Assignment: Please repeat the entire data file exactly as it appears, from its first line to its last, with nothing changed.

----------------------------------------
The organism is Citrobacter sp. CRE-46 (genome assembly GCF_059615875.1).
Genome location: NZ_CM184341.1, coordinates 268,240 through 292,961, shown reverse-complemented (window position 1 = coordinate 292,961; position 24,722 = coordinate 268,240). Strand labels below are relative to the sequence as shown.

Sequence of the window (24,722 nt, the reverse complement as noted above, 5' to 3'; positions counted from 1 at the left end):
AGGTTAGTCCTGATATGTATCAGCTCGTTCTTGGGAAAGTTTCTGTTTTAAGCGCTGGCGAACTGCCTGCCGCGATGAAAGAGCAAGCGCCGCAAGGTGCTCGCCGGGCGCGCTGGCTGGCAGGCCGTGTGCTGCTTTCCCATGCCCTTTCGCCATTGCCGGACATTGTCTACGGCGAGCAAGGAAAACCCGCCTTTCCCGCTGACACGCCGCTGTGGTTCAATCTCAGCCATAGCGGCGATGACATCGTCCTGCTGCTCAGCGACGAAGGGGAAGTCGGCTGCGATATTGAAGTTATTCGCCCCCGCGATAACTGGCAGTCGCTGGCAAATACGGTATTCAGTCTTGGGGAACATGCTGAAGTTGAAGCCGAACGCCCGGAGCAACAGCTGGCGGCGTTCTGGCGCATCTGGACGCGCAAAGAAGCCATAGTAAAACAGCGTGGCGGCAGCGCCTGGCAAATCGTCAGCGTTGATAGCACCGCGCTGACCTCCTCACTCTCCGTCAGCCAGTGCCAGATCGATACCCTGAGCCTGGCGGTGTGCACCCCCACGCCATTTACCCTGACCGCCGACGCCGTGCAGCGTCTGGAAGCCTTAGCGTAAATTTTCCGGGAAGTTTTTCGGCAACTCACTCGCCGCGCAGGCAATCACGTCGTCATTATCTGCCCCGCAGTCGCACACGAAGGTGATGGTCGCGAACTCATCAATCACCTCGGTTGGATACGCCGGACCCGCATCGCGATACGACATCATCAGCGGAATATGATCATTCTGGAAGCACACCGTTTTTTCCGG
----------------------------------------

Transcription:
The organism is Citrobacter sp. CRE-46 (genome assembly GCF_059615875.1).
Genome location: NZ_CM184341.1, coordinates 268,240 through 292,961, shown reverse-complemented (window position 1 = coordinate 292,961; position 24,722 = coordinate 268,240). Strand labels below are relative to the sequence as shown.

Sequence of the window (24,722 nt, the reverse complement as noted above, 5' to 3'; positions counted from 1 at the left end):
AGGTTAGTCCTGATATGTATCAGCTCGTTCTTGGGAAAGTTTCTGTTTTAAGCGCTGGCGAACTGCCTGCCGCGATGAAAGAGCAAGCGCCGCAAGGTGCTCGCCGGGCGCGCTGGCTGGCAGGCCGTGTGCTGCTTTCCCATGCCCTTTCGCCATTGCCGGACATTGTCTACGGCGAGCAAGGAAAACCCGCCTTTCCCGCTGACACGCCGCTGTGGTTCAATCTCAGCCATAGCGGCGATGACATCGTCCTGCTGCTCAGCGACGAAGGGGAAGTCGGCTGCGATATTGAAGTTATTCGCCCCCGCGATAACTGGCAGTCGCTGGCAAATACGGTATTCAGTCTTGGGGAACATGCTGAAGTTGAAGCCGAACGCCCGGAGCAACAGCTGGCGGCGTTCTGGCGCATCTGGACGCGCAAAGAAGCCATAGTAAAACAGCGTGGCGGCAGCGCCTGGCAAATCGTCAGCGTTGATAGCACCGCGCTGACCTCCTCACTCTCCGTCAGCCAGTGCCAGATCGATACCCTGAGCCTGGCGGTGTGCACCCCCACGCCATTTACCCTGACCGCCGACGCCGTGCAGCGTCTGGAAGCCTTAGCGTAAATTTTCCGGGAAGTTTTTCGGCAACTCACTCGCCGCGCAGGCAATCACGTCGTCATTATCTGCCCCGCAGTCGCACACGAAGGTGATGGTCGCGAACTCATCAATCACCTCGGTTGGATACGCCGGACCCGCATCGCGATACGACATCATCAGCGGAATATGATCATTCTGGAAGCACACCGTTTTTTCCGG